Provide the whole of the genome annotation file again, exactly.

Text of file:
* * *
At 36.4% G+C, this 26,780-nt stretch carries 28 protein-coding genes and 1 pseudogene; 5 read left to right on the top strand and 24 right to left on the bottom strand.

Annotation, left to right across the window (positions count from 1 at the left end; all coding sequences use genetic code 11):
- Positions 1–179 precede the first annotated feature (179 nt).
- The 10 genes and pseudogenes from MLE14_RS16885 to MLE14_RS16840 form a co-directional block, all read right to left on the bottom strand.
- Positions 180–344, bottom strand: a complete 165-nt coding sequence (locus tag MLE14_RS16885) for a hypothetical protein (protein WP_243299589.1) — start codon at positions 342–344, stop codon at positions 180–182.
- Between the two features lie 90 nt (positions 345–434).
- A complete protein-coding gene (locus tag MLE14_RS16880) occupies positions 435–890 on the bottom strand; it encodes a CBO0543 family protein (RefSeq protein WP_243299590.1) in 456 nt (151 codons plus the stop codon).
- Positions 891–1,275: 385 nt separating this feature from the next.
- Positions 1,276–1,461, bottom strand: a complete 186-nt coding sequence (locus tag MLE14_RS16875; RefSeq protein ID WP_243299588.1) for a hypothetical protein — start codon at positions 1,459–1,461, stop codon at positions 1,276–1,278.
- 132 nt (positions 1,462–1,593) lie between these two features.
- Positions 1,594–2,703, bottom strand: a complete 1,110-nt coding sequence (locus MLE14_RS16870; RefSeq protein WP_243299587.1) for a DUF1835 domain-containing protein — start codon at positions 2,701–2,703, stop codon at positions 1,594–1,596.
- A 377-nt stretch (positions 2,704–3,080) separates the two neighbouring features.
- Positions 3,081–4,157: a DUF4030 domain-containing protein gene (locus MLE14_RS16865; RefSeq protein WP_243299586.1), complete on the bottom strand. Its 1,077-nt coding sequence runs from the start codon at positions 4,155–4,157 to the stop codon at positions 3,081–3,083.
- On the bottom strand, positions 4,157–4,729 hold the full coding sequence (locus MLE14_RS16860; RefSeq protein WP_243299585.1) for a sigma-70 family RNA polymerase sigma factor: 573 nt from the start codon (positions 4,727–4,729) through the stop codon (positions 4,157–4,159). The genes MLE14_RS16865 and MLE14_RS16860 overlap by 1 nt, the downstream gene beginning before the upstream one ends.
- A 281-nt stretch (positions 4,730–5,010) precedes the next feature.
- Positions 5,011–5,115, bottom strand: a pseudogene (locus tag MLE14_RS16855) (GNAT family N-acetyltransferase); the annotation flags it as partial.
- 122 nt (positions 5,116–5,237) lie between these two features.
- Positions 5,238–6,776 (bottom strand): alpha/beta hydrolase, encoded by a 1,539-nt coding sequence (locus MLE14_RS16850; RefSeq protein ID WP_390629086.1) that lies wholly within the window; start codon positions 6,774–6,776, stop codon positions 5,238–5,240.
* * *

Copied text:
At 36.4% G+C, this 26,780-nt stretch carries 28 protein-coding genes and 1 pseudogene; 5 read left to right on the top strand and 24 right to left on the bottom strand.

Annotation, left to right across the window (positions count from 1 at the left end; all coding sequences use genetic code 11):
- Positions 1–179 precede the first annotated feature (179 nt).
- The 10 genes and pseudogenes from MLE14_RS16885 to MLE14_RS16840 form a co-directional block, all read right to left on the bottom strand.
- Positions 180–344, bottom strand: a complete 165-nt coding sequence (locus tag MLE14_RS16885) for a hypothetical protein (protein WP_243299589.1) — start codon at positions 342–344, stop codon at positions 180–182.
- Between the two features lie 90 nt (positions 345–434).
- A complete protein-coding gene (locus tag MLE14_RS16880) occupies positions 435–890 on the bottom strand; it encodes a CBO0543 family protein (RefSeq protein WP_243299590.1) in 456 nt (151 codons plus the stop codon).
- Positions 891–1,275: 385 nt separating this feature from the next.
- Positions 1,276–1,461, bottom strand: a complete 186-nt coding sequence (locus tag MLE14_RS16875; RefSeq protein ID WP_243299588.1) for a hypothetical protein — start codon at positions 1,459–1,461, stop codon at positions 1,276–1,278.
- 132 nt (positions 1,462–1,593) lie between these two features.
- Positions 1,594–2,703, bottom strand: a complete 1,110-nt coding sequence (locus MLE14_RS16870; RefSeq protein WP_243299587.1) for a DUF1835 domain-containing protein — start codon at positions 2,701–2,703, stop codon at positions 1,594–1,596.
- A 377-nt stretch (positions 2,704–3,080) separates the two neighbouring features.
- Positions 3,081–4,157: a DUF4030 domain-containing protein gene (locus MLE14_RS16865; RefSeq protein WP_243299586.1), complete on the bottom strand. Its 1,077-nt coding sequence runs from the start codon at positions 4,155–4,157 to the stop codon at positions 3,081–3,083.
- On the bottom strand, positions 4,157–4,729 hold the full coding sequence (locus MLE14_RS16860; RefSeq protein WP_243299585.1) for a sigma-70 family RNA polymerase sigma factor: 573 nt from the start codon (positions 4,727–4,729) through the stop codon (positions 4,157–4,159). The genes MLE14_RS16865 and MLE14_RS16860 overlap by 1 nt, the downstream gene beginning before the upstream one ends.
- A 281-nt stretch (positions 4,730–5,010) precedes the next feature.
- Positions 5,011–5,115, bottom strand: a pseudogene (locus tag MLE14_RS16855) (GNAT family N-acetyltransferase); the annotation flags it as partial.
- 122 nt (positions 5,116–5,237) lie between these two features.
- Positions 5,238–6,776 (bottom strand): alpha/beta hydrolase, encoded by a 1,539-nt coding sequence (locus MLE14_RS16850; RefSeq protein ID WP_390629086.1) that lies wholly within the window; start codon positions 6,774–6,776, stop codon positions 5,238–5,240.